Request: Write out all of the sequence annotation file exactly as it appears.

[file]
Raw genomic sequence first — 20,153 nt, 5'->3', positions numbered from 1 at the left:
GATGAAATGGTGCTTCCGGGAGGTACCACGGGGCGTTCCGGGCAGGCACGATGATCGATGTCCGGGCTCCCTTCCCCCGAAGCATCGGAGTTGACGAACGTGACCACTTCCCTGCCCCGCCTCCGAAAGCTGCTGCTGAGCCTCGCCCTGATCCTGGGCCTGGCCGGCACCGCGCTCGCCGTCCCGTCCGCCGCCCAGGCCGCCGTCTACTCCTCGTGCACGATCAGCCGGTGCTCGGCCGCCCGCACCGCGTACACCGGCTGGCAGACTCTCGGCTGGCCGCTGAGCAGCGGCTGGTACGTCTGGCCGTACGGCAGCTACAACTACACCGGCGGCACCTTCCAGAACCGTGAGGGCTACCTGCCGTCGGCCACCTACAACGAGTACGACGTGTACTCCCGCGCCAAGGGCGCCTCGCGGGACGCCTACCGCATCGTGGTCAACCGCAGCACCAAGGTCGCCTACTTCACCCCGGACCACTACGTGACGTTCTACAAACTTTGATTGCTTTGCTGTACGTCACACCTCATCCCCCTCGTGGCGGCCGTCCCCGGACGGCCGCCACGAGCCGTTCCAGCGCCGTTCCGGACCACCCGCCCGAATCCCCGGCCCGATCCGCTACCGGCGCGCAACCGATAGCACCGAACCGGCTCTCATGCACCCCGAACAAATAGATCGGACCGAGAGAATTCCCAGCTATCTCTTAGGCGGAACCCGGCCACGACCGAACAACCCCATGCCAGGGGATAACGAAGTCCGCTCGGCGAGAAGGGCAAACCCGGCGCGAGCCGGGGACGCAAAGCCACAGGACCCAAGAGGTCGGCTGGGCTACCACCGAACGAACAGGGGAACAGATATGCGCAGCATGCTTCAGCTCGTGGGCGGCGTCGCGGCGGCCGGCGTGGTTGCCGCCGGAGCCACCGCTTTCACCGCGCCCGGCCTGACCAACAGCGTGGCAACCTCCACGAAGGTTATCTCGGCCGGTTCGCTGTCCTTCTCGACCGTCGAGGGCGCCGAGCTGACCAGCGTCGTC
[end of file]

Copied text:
Raw genomic sequence first — 20,153 nt, 5'->3', positions numbered from 1 at the left:
GATGAAATGGTGCTTCCGGGAGGTACCACGGGGCGTTCCGGGCAGGCACGATGATCGATGTCCGGGCTCCCTTCCCCCGAAGCATCGGAGTTGACGAACGTGACCACTTCCCTGCCCCGCCTCCGAAAGCTGCTGCTGAGCCTCGCCCTGATCCTGGGCCTGGCCGGCACCGCGCTCGCCGTCCCGTCCGCCGCCCAGGCCGCCGTCTACTCCTCGTGCACGATCAGCCGGTGCTCGGCCGCCCGCACCGCGTACACCGGCTGGCAGACTCTCGGCTGGCCGCTGAGCAGCGGCTGGTACGTCTGGCCGTACGGCAGCTACAACTACACCGGCGGCACCTTCCAGAACCGTGAGGGCTACCTGCCGTCGGCCACCTACAACGAGTACGACGTGTACTCCCGCGCCAAGGGCGCCTCGCGGGACGCCTACCGCATCGTGGTCAACCGCAGCACCAAGGTCGCCTACTTCACCCCGGACCACTACGTGACGTTCTACAAACTTTGATTGCTTTGCTGTACGTCACACCTCATCCCCCTCGTGGCGGCCGTCCCCGGACGGCCGCCACGAGCCGTTCCAGCGCCGTTCCGGACCACCCGCCCGAATCCCCGGCCCGATCCGCTACCGGCGCGCAACCGATAGCACCGAACCGGCTCTCATGCACCCCGAACAAATAGATCGGACCGAGAGAATTCCCAGCTATCTCTTAGGCGGAACCCGGCCACGACCGAACAACCCCATGCCAGGGGATAACGAAGTCCGCTCGGCGAGAAGGGCAAACCCGGCGCGAGCCGGGGACGCAAAGCCACAGGACCCAAGAGGTCGGCTGGGCTACCACCGAACGAACAGGGGAACAGATATGCGCAGCATGCTTCAGCTCGTGGGCGGCGTCGCGGCGGCCGGCGTGGTTGCCGCCGGAGCCACCGCTTTCACCGCGCCCGGCCTGACCAACAGCGTGGCAACCTCCACGAAGGTTATCTCGGCCGGTTCGCTGTCCTTCTCGACCGTCGAGGGCGCCGAGCTGACCAGCGTCGTC